Biofortification is a Game-Changer: Testimony of a Champion Farmer

Thabani Nyoni and his wife Chiedza live in Ward 12, in Zimbabwe’s Kwekwe district. They have transformed themselves from typical farmers into biofortification champions.  Thabani has been relying on farming as his main source of income. “I have not been employed because I failed to complete my teacher training course, due to financial challenges. I had to […]

Biofortified Crops Improve Farmers’ Livelihoods in Zimbabwe

Steven Seremwe, who is 57 years old, was retrenched from his job as an administrator at Lake Shore Missions in 2012. He decided to focus on farming, and he started growing various crops—white maize, sugar beans, and sweet potatoes, among others—for consumption and sale. “I have always loved agriculture but because of work pressures, I […]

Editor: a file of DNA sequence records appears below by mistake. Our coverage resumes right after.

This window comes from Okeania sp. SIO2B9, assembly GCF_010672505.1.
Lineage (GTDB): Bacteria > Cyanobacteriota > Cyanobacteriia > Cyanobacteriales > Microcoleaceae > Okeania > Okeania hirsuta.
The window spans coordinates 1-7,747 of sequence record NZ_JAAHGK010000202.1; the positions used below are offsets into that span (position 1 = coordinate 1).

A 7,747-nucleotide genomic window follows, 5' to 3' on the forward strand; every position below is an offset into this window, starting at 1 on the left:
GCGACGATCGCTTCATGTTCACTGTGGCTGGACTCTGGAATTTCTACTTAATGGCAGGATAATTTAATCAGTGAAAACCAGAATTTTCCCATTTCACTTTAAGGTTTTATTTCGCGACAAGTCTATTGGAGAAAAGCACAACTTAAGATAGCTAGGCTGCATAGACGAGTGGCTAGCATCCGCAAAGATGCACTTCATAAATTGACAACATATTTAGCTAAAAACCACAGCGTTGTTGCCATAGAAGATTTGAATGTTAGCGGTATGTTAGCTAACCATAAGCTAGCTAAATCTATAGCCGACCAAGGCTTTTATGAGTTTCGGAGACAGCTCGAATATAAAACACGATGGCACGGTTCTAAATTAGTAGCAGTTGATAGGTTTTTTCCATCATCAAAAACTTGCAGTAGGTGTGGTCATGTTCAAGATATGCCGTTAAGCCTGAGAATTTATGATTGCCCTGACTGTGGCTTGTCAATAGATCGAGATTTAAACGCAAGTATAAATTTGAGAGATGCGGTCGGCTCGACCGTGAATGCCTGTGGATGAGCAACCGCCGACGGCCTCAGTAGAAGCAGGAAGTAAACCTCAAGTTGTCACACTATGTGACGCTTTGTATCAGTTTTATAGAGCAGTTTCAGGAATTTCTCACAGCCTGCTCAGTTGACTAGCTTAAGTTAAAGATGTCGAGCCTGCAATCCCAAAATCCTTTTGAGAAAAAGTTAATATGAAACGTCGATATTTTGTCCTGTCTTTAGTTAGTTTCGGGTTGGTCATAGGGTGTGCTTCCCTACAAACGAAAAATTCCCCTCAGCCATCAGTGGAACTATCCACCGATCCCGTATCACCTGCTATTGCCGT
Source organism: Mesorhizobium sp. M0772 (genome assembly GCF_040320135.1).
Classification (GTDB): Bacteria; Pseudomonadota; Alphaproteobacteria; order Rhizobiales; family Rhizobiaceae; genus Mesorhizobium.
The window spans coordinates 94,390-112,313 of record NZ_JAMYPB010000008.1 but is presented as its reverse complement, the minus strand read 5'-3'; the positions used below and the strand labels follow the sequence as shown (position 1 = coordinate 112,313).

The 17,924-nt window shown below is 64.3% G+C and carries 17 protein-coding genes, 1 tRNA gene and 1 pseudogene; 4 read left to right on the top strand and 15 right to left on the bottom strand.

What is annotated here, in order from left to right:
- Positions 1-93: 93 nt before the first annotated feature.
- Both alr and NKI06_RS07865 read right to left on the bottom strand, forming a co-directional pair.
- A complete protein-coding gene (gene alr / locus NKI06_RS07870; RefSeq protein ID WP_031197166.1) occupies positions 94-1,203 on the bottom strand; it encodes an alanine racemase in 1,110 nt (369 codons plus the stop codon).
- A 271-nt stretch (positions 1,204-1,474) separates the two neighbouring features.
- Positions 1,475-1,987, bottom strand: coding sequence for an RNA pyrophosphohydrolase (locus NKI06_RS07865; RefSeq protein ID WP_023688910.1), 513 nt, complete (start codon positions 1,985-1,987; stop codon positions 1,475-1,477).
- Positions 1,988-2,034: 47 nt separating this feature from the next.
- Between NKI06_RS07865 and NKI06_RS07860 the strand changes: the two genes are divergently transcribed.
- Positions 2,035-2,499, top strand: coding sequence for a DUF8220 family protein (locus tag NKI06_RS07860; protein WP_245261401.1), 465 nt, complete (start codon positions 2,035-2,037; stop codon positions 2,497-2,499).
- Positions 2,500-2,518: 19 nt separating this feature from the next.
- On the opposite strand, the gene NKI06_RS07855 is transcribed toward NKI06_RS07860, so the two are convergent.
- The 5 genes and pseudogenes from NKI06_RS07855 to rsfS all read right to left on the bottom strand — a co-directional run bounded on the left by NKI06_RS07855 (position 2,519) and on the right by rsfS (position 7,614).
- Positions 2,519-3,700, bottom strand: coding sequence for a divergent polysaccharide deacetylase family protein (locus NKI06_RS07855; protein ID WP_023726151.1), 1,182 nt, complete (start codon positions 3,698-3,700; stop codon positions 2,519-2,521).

Partner With Us

Join a growing movement to expand the reach and impact of nutrient-enriched staple crops in Zimbabwe.

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HarvestPlus Partners

We have more than 30 partners in the public, private, NGO, and policy engagement sectors who share our mission to improve nutrition and lives of people in Zimbabwe.

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Zimbabwe Brochure

An overview of HarvestPlus activity in Zimbabwe.